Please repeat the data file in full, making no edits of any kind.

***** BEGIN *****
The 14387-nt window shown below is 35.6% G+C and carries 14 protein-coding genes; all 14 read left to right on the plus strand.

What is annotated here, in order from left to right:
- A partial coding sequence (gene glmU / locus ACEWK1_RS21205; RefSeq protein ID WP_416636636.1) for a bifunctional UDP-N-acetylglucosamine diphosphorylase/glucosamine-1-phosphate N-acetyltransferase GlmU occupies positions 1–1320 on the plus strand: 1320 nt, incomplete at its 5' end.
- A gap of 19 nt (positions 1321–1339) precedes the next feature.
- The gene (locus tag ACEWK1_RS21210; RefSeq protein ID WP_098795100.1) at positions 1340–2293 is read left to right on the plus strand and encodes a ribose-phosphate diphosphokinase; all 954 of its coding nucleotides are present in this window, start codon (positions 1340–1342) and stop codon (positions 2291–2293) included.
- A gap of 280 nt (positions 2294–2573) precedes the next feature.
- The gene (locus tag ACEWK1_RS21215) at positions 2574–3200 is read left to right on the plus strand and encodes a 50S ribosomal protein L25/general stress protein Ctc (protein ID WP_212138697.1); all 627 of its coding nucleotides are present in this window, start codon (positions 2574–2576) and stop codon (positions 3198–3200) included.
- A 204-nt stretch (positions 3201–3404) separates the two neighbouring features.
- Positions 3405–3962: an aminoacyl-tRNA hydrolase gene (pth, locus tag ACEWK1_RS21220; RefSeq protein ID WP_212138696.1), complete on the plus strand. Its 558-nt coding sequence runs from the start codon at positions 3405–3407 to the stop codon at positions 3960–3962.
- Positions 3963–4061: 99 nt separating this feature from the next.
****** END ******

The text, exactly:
The 14387-nt window shown below is 35.6% G+C and carries 14 protein-coding genes; all 14 read left to right on the plus strand.

What is annotated here, in order from left to right:
- A partial coding sequence (gene glmU / locus ACEWK1_RS21205; RefSeq protein ID WP_416636636.1) for a bifunctional UDP-N-acetylglucosamine diphosphorylase/glucosamine-1-phosphate N-acetyltransferase GlmU occupies positions 1–1320 on the plus strand: 1320 nt, incomplete at its 5' end.
- A gap of 19 nt (positions 1321–1339) precedes the next feature.
- The gene (locus tag ACEWK1_RS21210; RefSeq protein ID WP_098795100.1) at positions 1340–2293 is read left to right on the plus strand and encodes a ribose-phosphate diphosphokinase; all 954 of its coding nucleotides are present in this window, start codon (positions 1340–1342) and stop codon (positions 2291–2293) included.
- A gap of 280 nt (positions 2294–2573) precedes the next feature.
- The gene (locus tag ACEWK1_RS21215) at positions 2574–3200 is read left to right on the plus strand and encodes a 50S ribosomal protein L25/general stress protein Ctc (protein ID WP_212138697.1); all 627 of its coding nucleotides are present in this window, start codon (positions 2574–2576) and stop codon (positions 3198–3200) included.
- A 204-nt stretch (positions 3201–3404) separates the two neighbouring features.
- Positions 3405–3962: an aminoacyl-tRNA hydrolase gene (pth, locus tag ACEWK1_RS21220; RefSeq protein ID WP_212138696.1), complete on the plus strand. Its 558-nt coding sequence runs from the start codon at positions 3405–3407 to the stop codon at positions 3960–3962.
- Positions 3963–4061: 99 nt separating this feature from the next.